Monday, May 24, 2021

Triple alignments in Southwest Scotland

Clava Cairns
Clava Cairns

Recently I’ve been wandering around the hills in my local area, with an old OS map in my hands, looking for ancient cairns. It’s good fun trying to locate these solitary monuments. Many are hidden amongst the pine plantations around the Ae forest and surrounding environs. It’s all part of my hunger to explore the idea of the sacred landscape.

I’ve noticed a few instances of triple alignments in my wanderings of late. 

First, a place that has long puzzled me, and for which I can find little reference, lies on the exposed flank of Kirkmichael Fell, near Parkgate. There is evidence of a settlement and, above the remains, there are three smaller sized rings (which are themselves roughly the same size to each other). I’m not sure of their age and can find little archaeological information, which leads me to think the area just hasn’t been examined in detail. The Canmore website entry has aerial shots that reveal the extra rings clearly. I’m surprised that I find no references there of them. The rings aren’t easily visible from the settlement itself. The size and number leads me to conclude that they are significant.

Aerial View of Kirkmichael Fell, revealing the extra rings to the left of the larger settlement

A few miles North West of this location, on Gawin moor, there are a series of three cairns. Again they do not form a straight line, but are similarly skewed as the above example. They are aligned SSW-NNE.

Gawin Moor
Top Cairn of the Gawin Moor Alignment

Gawin Moor Cairn 3
This is the 'excavated' bottom Cairn of the Gawin Moor sequence.

The third example are the Dyke Row stones, near Moffat and several miles to the North east of Kirkmichael Fell. These three standing stones are graded in height, with the smallest to the north.  They also fall into a SSW-NNE alignment. 

Plan of the Dyke Stones

Here I’d also leap out of the area to another site I’ve recently visited: the Clava Cairns. These 4000 year old cairns sit atop a natural terrace, above the River Nairn. The three main cairns form a skewed set of three. Again the alignment is slightly skewed, and two are closer with a third set slightly further apart (the same phenomena occurs at Gawin moor). They run N.E to S.W. – tying them into the midwinter sun.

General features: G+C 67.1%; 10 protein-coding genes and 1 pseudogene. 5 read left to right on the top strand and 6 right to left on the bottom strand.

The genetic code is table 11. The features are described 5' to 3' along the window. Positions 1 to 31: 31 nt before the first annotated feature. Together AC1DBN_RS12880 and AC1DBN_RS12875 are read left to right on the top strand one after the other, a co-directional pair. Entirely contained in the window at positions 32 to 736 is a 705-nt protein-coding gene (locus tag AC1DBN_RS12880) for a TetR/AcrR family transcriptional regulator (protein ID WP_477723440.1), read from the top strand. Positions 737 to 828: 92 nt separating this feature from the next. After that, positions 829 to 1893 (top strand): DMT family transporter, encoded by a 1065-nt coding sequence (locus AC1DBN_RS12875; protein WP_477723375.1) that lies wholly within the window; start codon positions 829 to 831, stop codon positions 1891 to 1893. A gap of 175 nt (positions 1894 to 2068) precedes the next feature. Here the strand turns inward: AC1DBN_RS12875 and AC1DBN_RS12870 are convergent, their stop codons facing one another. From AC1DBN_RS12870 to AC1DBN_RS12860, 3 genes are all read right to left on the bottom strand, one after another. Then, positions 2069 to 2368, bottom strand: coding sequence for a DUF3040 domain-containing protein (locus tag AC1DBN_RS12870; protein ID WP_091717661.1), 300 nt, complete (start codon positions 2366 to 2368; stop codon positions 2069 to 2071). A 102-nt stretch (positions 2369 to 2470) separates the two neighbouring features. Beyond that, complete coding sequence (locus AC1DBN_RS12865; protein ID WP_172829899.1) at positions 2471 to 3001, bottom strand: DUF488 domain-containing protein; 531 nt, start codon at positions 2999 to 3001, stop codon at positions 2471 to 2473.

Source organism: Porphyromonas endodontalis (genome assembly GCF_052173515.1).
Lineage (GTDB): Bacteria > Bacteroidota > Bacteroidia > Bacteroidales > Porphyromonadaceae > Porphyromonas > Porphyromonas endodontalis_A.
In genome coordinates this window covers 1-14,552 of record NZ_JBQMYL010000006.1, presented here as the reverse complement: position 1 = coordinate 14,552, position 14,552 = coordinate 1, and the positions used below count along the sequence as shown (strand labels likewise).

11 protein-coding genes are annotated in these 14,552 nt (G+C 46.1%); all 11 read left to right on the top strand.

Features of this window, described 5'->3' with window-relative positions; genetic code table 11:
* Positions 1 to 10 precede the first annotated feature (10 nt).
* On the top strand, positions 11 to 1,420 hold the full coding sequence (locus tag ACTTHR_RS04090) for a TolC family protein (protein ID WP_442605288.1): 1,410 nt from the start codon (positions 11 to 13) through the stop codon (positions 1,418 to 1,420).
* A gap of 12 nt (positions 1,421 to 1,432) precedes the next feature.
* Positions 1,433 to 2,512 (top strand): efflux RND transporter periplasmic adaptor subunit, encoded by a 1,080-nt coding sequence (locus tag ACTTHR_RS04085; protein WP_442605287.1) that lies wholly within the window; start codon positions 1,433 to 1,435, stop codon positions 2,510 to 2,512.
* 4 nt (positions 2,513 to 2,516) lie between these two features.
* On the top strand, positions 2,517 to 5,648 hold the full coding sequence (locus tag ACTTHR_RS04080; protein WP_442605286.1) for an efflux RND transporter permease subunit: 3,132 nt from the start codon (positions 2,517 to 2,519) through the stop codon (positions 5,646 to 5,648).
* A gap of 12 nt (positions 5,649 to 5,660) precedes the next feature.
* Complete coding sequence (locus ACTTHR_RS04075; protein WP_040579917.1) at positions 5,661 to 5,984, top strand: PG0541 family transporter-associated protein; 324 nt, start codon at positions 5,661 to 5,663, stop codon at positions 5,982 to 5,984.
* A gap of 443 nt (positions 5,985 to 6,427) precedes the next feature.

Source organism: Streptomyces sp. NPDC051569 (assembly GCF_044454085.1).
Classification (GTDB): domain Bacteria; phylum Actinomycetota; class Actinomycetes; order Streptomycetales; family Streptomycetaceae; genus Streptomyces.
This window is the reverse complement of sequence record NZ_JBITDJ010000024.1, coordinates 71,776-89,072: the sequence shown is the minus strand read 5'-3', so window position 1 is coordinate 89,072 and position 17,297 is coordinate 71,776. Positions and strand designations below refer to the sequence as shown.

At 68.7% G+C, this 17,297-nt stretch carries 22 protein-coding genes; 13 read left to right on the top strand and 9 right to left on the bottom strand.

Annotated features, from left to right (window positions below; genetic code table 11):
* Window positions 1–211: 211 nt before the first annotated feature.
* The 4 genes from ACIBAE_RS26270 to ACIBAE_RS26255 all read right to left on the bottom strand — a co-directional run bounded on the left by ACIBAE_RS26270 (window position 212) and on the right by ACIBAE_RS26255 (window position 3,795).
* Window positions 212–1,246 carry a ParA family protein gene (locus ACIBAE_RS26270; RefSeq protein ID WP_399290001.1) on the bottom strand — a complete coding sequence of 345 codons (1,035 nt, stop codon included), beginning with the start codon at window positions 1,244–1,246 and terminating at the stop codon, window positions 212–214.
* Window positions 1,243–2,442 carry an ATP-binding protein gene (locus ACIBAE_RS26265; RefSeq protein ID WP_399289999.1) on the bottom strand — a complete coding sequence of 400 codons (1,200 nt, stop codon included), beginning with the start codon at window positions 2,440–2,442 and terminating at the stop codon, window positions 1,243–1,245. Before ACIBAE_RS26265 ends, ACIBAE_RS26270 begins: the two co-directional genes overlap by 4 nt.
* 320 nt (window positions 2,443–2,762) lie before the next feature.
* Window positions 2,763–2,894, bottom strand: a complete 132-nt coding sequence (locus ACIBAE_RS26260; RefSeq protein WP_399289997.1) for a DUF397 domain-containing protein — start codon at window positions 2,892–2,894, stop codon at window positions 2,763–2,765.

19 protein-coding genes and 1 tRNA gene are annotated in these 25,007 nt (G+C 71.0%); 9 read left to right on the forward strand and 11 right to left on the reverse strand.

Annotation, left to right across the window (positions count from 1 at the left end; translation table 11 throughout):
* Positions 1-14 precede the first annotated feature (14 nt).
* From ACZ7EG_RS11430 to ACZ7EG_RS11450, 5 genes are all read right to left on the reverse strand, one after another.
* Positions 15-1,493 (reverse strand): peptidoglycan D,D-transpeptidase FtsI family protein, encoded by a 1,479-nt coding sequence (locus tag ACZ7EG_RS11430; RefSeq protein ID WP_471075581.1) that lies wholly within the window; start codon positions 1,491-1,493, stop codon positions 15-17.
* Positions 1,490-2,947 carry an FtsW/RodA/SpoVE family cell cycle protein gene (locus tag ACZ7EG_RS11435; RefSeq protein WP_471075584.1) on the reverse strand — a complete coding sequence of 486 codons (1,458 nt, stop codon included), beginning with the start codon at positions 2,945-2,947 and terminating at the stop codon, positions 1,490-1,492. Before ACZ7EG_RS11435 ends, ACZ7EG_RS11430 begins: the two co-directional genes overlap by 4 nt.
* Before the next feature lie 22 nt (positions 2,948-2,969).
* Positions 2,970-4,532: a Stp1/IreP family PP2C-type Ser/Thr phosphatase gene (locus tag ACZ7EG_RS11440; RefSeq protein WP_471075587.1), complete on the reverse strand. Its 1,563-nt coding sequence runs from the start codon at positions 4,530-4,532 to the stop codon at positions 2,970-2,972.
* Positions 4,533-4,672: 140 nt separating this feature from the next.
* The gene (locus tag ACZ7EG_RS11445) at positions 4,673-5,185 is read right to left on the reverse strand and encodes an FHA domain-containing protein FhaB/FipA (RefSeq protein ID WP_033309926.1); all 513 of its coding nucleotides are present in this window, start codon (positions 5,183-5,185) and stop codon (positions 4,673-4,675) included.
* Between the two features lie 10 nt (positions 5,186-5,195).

Clava Cairns
Clava Cairns, Inverness

Three is the number par-excellence in ancient cultures. I believe it was a number that later cultures, such as Celtic, adopted. I’ll go into greater detail about the significance of this number in a future post. However, it seems to me that something obvious is being overlooked. We know the sun and moon played important roles in ritual, but so too did the planets and constellations. We know that so much mythology from the ancient world are stories that explain certain constellations. The night sky, untouched by light pollution, would have been like a movie screen, across which heroes and gods performed their roles. 

Could it be that the sets of three conform to such a star sign? Orion springs to mind, but there are other triads of stars. This triad is so important to ancient Celtic mythology and is grounded earlier in human thought. Surely we should reflect on the appearance of such ‘triplets’, and on the likelihood of alignments reflecting planetary formations. Could it be that this too was part of the sacred landscape? That to gain power, or to honour whatever deities were associated with each star sign, some chose to create such alignments?